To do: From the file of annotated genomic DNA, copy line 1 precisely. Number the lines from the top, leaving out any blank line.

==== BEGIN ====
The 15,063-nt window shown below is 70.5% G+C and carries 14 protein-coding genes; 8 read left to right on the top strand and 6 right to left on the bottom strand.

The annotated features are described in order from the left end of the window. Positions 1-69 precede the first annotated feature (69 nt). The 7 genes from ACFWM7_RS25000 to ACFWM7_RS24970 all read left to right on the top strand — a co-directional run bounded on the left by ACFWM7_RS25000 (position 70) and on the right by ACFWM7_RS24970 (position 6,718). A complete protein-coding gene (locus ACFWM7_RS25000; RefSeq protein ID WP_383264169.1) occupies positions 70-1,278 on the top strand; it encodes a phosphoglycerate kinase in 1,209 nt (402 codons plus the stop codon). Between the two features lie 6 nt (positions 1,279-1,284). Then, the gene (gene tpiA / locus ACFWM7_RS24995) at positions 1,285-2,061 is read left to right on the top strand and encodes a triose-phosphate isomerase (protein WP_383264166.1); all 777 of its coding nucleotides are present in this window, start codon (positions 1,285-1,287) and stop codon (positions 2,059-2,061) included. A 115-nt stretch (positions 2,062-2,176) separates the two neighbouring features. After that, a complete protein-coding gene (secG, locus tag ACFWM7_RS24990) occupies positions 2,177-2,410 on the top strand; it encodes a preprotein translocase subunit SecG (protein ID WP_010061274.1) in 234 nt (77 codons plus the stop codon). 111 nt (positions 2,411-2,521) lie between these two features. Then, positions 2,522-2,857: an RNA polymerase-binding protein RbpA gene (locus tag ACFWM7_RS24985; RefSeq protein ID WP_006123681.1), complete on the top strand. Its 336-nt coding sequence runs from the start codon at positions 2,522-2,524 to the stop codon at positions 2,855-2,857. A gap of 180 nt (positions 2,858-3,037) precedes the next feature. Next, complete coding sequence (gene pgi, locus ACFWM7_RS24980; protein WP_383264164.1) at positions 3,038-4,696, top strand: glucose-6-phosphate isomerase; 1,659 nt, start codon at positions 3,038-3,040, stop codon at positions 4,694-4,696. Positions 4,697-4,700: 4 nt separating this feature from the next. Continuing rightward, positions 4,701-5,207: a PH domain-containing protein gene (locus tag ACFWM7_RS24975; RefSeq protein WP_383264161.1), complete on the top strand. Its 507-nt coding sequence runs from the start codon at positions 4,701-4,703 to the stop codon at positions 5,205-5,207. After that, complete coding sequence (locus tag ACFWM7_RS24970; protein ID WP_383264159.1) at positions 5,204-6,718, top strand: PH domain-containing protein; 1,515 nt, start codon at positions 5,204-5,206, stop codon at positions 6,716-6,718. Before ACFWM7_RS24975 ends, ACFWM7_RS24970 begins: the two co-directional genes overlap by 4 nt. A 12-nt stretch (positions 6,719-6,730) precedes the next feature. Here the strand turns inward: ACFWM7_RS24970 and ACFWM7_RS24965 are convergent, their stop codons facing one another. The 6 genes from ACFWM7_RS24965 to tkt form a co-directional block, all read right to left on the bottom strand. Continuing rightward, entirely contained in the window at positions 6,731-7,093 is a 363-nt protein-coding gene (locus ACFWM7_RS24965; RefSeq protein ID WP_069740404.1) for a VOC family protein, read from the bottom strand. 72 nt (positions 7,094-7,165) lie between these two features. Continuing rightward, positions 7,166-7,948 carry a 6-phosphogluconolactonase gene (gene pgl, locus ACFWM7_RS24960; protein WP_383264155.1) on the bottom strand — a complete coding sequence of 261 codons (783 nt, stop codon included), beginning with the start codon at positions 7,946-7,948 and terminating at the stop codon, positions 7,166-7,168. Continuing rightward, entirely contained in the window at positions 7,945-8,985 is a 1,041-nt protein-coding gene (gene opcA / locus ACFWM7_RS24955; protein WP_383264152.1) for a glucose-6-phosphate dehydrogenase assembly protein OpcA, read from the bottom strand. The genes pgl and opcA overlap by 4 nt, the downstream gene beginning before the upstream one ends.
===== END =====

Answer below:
The 15,063-nt window shown below is 70.5% G+C and carries 14 protein-coding genes; 8 read left to right on the top strand and 6 right to left on the bottom strand.